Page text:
Australian domestic violence campaigner and 2015 Australian of the Year, Rosie Batty, has backed calls by the Australian Council of Trade Unions for compulsory domestic violence leave.
The push comes as a growing number of businesses have voluntarily begun offering staff leave for family violence, including telecommunications giant Telstra, which began offering staff up to 10 days leave per year in January.
The National Australia Bank, Virgin Australia, Australian Army, the National Rugby League and retailer Suzanne Grae, along with a number of government bodies, trade unions, not-for-profit groups, local councils and universities, also offer staff domestic violence leave.
An application from the ACTU, which is before the Fair Work Commission as part of a review of modern awards, would see four million permanent staff covered by an award gain access to up to 10 days paid domestic violence leave per year.
In addition, casual staff would receive up to 10 days per year of unpaid leave.
The ACTU claims the leave would give employees an opportunity to attend court appearances, seek legal advice and make relocation arrangements.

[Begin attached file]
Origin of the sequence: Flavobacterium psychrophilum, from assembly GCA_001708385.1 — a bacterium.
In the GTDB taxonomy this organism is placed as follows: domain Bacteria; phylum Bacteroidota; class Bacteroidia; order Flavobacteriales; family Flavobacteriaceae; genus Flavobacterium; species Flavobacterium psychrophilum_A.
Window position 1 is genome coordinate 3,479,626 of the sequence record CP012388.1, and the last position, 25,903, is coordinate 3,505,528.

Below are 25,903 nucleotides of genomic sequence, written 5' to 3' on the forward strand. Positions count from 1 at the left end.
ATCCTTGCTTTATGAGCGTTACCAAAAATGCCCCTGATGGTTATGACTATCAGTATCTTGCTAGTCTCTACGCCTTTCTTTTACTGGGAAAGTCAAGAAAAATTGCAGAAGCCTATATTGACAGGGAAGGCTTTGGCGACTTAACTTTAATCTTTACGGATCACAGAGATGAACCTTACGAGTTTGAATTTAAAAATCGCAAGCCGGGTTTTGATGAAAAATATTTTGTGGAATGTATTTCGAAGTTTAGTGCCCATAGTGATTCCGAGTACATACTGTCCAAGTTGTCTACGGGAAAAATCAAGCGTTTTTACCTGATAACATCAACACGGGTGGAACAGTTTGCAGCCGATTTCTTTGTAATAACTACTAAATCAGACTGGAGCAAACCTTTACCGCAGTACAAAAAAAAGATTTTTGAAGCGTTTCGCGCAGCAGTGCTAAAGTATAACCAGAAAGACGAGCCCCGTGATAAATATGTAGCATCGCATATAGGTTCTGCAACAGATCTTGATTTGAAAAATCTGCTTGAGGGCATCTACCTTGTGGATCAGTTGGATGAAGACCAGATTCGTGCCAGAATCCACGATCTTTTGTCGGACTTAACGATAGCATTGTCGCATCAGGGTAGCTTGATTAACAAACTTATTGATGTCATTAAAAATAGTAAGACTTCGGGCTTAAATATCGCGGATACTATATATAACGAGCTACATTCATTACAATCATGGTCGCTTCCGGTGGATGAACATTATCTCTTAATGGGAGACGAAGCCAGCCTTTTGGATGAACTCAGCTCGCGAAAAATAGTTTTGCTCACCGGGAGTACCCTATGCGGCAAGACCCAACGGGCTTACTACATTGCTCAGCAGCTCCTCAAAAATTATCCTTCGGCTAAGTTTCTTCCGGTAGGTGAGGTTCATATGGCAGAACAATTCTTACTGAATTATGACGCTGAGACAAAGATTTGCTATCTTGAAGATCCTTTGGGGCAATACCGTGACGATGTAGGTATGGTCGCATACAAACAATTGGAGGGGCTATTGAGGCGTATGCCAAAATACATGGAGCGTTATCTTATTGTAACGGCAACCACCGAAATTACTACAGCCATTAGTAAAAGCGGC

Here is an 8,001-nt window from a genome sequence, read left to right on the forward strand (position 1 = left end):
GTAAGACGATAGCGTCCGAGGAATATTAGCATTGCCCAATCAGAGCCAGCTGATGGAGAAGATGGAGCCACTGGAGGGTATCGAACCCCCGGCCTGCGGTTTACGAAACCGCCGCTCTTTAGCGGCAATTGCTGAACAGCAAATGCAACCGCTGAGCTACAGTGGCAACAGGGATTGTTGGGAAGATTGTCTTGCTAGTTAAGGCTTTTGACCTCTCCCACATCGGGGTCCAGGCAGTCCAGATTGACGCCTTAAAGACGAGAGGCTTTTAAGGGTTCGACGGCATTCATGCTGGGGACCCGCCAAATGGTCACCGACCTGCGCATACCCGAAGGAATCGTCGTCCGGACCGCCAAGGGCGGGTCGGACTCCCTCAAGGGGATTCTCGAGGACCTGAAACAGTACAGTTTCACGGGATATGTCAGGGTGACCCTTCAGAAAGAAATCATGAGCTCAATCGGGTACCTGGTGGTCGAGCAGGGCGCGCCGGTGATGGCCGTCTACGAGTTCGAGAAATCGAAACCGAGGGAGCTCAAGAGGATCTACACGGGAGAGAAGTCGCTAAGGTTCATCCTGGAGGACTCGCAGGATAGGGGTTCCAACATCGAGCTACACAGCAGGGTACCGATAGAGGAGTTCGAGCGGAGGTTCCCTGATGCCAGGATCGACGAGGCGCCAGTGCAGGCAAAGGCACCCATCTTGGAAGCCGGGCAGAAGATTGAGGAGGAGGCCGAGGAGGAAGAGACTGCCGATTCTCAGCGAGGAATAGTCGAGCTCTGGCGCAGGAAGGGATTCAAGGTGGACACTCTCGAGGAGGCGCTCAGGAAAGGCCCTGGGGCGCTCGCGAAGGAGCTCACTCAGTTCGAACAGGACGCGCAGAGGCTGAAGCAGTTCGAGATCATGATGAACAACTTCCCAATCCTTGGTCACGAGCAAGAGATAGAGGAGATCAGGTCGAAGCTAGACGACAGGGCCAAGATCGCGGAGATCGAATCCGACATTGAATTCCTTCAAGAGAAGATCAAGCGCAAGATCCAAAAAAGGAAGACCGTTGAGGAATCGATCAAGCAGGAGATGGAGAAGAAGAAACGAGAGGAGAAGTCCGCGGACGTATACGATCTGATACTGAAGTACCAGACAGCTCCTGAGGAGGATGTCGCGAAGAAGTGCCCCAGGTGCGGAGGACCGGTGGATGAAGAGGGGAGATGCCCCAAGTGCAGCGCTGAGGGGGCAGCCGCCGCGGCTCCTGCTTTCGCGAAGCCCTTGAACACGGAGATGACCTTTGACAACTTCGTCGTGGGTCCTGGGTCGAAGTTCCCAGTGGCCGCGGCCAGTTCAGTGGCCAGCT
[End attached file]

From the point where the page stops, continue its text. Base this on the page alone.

The campaign for domestic violence leave is one of the key focuses of the peak union body’s annual congress, which is running until May 28 at Etihad Stadium in Melbourne’s Docklands.
In a statement, ACTU president Ged Kearney said domestic violence is a whole of society issue and that includes the workplace and employers.
“Having a job and financial stability is critical for women to escape a violent and abusive relationship,” Kearney said.
“If the government is serious about tackling domestic violence, it should support the ACTU claim to give more than four million award-reliant workers access to domestic violence leave.”
The move is backed by Domestic Violence Victoria, with chief executive officer Fiona McCormack telling SmartCompany the leave could make a big difference in the lives of women and children suffering from family violence.
“We’d absolutely support these standards being included in the national employment standards as a minimum,” McCormack says.
“We see so many women lose their jobs as a result of domestic violence. That means they’re more susceptible to becoming homeless because they don’t have an income that can pay the rent or the mortgage, and that in turn has long term implications for children.”
“That can come about because of time off work as a result of things like legal and medical appointments.”
“If we can keep women in jobs, it means much better outcomes for women and children.”
According to McCormack, workplaces also often play an important role in the “safety plan” of women who are suffering domestic violence.
“Work is a place where women often feel safe, and this would help workplaces play a much greater role,” she says.
According to Domestic Violence Victoria, more than one in three Australian women (34%) who have had an intimate partner have experienced violence from a partner or ex-partner. KPMG estimates that violence against women and children cost the Australian economy $14.7 billion in 2013 alone.